The miniaturization of embedded electronics and sensors, driven by the rapid development of mobile devices, has enabled powerful avionics systems for very small aircraft. This enables a potential step forward towards accurate flight data acquisition for vehicles of 5 kg or less take off weight. Being able to flight test a small platform like this allows the comparison of the results with reference data from ground testing an identical airframe in a reasonably sized wind tunnel. This enables to answer the following questions: Would such a system then be able to collect accurate flight data for system identification? Is it possible at all to fly a small, remotely piloted aircraft precisely enough to record the required data, given its sensitivity to atmospheric turbulence, airframe noise, limitations of the remote piloting and so on? And, if accurate data has been acquired, how well do the ground- and flight test experiments match? The small scale might potentially uncover previously unknown or at larger scale typically insignificant physical phenomena, which need to be taken into account when flight testing such a small platform. The changes in the inertial pro-perties of the platform due to the added mass effect is one of these typically ignored phenomena. This effect, however, has proven to be critically important for the successful analysis and comparison of the flight- and wind tunnel data obtained throughout this project.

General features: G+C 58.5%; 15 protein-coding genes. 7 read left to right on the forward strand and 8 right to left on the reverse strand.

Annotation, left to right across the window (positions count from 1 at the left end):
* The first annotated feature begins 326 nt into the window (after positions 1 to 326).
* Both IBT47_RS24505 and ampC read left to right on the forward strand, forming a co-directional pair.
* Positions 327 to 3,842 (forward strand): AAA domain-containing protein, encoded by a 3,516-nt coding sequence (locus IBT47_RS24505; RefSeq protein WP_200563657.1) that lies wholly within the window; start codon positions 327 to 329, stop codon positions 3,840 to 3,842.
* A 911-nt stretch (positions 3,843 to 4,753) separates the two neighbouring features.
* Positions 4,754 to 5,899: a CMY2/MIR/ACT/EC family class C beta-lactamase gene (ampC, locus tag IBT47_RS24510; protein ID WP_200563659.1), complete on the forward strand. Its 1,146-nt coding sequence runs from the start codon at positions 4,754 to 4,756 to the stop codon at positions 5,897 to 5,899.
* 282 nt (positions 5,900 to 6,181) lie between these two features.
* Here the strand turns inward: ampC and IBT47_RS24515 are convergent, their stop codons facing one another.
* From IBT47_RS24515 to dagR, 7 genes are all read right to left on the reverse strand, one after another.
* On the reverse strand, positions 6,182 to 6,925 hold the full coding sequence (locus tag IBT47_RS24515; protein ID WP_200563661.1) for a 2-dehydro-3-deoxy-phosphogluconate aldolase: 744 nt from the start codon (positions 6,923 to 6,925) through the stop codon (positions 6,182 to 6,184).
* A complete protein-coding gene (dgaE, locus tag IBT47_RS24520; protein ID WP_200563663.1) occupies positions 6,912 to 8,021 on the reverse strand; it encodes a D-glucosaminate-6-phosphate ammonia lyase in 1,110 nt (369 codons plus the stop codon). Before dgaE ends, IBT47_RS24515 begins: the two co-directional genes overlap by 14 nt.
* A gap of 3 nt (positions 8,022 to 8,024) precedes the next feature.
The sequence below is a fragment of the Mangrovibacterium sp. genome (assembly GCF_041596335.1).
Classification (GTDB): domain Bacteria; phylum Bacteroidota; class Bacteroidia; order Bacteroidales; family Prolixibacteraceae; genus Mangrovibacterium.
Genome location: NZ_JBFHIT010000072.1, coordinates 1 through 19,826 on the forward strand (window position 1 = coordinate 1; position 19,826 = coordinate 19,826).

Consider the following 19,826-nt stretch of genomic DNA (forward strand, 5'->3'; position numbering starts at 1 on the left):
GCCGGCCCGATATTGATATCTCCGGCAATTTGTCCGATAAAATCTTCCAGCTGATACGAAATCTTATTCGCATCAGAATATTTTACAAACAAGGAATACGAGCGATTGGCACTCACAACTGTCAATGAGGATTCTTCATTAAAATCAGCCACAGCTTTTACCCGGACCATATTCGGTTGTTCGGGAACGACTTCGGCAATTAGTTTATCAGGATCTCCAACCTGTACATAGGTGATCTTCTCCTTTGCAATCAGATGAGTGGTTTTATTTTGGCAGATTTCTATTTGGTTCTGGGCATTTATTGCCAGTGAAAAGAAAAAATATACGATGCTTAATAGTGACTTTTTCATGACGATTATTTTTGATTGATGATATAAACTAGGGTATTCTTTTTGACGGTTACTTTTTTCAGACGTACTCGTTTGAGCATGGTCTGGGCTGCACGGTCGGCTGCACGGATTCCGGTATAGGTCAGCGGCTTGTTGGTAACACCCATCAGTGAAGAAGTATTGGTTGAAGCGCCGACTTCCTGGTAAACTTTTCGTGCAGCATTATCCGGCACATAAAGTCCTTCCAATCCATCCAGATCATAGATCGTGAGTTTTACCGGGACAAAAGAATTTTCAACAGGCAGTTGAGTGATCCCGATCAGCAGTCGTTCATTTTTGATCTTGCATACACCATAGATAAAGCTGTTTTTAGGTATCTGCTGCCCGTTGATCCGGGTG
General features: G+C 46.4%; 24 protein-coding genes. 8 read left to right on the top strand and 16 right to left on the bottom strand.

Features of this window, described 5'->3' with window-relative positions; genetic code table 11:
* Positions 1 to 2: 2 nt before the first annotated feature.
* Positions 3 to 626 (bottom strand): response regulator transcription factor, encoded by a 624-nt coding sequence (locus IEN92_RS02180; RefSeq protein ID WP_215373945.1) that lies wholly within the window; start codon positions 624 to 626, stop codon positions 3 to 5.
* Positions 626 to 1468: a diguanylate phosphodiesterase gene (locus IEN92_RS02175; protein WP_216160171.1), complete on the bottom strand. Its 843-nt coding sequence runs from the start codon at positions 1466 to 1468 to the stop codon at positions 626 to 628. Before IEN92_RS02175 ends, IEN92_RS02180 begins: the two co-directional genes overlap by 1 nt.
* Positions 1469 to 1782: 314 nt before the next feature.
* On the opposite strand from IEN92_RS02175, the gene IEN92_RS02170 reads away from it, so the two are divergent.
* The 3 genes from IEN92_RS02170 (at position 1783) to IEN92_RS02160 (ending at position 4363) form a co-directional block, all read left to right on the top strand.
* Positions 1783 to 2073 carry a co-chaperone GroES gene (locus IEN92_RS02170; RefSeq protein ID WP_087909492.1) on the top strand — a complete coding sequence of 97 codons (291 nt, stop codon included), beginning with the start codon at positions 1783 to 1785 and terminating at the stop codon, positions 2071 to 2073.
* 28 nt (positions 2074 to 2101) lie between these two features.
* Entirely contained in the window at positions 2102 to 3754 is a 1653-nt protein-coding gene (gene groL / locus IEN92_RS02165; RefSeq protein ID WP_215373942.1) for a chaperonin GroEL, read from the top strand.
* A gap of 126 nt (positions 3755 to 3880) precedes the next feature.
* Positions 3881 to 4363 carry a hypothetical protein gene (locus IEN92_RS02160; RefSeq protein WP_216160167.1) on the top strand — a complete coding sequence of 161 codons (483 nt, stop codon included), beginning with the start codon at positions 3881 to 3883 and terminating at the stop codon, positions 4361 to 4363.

This multidisciplinary thesis can be divided into several distinct parts:

  • The avionics suite designed for this research, called `UAVmainframe’, is introduced, together with a thorough data compatibility analysis of the recorded data.

  • Two methods for estimating the inertial properties of the test aircraft are presented.

  • The test procedures and results of the static and dynamic wind tunnel experiments are discussed. The corrections required to compare wind tunnel and flight data are developed using a simulation of the wind tunnel environment in the PanAir panel code.

  • The flight testing procedures and results are presented next. The process and results of the system ID of the flight data will be documented, as well as the steps required to correlate the ground- and flight test results.

  • The summary and discussion of the results shows the close agreement that was achieved between the two datasets, despite the large number of corrections that were necessary to successfully match the data.